All of the signs of downtown revitalization — the Alouettes’ move to Molson Stadium, new university buildings, Ex-centris, the Simons/ Paramount theatre complex, the Cité du multimédia, and the Molson Centre, among others — are the result of private sector or provincial government initiatives.

This was not always the case. “In the 1970s, 80s, and early 90s, a lot of important decisions were made: Métro system expansion, South Shore bus integration, dedicated bus lanes. These helped keep downtown commercial vacancy rates below suburban rates, something rare in North America.”

Good planning in Montreal is not impossible. Zacharias says that with a good professional bureaucracy responsible for the whole island, regional co-ordination, and a strong political voice, forward-looking planning can take place.

A unit of the Department of Geography, the Urban Studies program offers a unique analytical approach that emphasizes urban project development.

“Urban planning in Quebec has been more about studying techniques and the governmental process. Our program is far more broadly based,” Zacharias says.

In the program, students work on both real and hypothetical case studies with an eye on what conditions are required to make a plan happen, including funding and stakeholder support. This, he says, prepares them for employment as planners in both the private and public sectors.









On the run: Ludovic Matthews and David Taylor make a break across de Maisonneuve Blvd.

On the run: Ludovic Matthews and David Taylor make a break across de Maisonneuve Blvd.

Photo by Andrew Dobrowolskyj.

Urban Studies students tackle de Maisonneuve dilemma

Although no one has been killed crossing the busy street between the library and the Hall Building, safety is a serious concern. The two buildings are connected by an underground tunnel, yet thousands of students jaywalk across de Maisonneuve Blvd. every day.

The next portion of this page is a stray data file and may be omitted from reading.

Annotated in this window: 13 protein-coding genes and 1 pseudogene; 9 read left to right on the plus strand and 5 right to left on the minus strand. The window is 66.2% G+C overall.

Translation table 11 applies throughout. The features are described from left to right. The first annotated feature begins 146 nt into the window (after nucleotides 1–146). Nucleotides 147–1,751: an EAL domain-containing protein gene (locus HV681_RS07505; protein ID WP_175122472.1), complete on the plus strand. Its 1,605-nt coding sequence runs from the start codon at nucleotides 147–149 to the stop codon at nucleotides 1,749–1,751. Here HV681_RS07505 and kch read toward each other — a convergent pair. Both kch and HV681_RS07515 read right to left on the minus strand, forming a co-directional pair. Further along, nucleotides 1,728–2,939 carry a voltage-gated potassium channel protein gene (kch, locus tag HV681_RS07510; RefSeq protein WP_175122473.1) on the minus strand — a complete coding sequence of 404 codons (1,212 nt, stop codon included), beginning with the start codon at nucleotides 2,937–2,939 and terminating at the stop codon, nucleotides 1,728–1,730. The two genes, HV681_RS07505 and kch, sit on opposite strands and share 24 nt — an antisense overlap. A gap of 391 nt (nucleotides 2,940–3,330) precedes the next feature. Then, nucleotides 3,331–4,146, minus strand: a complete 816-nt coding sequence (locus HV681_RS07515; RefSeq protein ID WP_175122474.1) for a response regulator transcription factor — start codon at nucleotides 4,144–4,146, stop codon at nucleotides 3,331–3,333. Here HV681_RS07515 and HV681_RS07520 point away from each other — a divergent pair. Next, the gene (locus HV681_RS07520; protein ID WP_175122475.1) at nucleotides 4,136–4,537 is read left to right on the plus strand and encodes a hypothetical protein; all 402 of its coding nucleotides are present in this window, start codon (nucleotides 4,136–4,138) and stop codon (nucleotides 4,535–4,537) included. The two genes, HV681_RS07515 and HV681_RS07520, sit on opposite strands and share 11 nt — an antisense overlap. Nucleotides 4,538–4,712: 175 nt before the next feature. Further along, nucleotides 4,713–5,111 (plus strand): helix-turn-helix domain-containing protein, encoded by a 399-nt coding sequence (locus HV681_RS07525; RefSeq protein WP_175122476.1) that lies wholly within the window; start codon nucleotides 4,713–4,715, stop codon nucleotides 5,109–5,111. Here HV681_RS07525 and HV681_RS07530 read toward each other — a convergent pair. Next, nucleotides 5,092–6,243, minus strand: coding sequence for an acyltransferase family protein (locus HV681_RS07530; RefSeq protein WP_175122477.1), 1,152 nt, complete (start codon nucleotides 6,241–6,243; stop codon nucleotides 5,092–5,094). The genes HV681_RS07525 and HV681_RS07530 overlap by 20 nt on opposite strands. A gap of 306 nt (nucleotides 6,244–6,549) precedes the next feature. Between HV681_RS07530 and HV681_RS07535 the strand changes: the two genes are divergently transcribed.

Urban Studies students David Taylor and Ludovic Matthews set out to discover why.
Matthews surveyed 50 students in order to determine their reasons for not using the tunnel, finding that perception of greater speed was the main reason cited for crossing the street. Indeed, people will cross outdoors regardless of weather.

The surveyed students’ instinct proved correct: even taking into account the 45-second traffic light cycle, data from empirical tests shows that it is on average quicker to cross the street than to take the tunnel.

They also surveyed students to find out which floors of both buildings were the most likely starting and destination points. Most crossers wish to end up on the second through fourth floors of the library, or on the fourth floor or above of the Hall Building. This led Matthews to propose an elevated walkway connecting the fourth or fifth floors of both buildings. The survey showed that 79 per cent would take a fourth-floor bridge if it existed. A bridge has never been contemplated by the university, and they are discouraged by the city, says Professor John Zacharias.

The locations of the buildings’ doors doesn’t help, says Taylor, as mid-block placement of doors encourages jaywalking. If the doors were at the Mackay and Bishop corners, people would be more likely to cross at the lights.

— Zack Taylor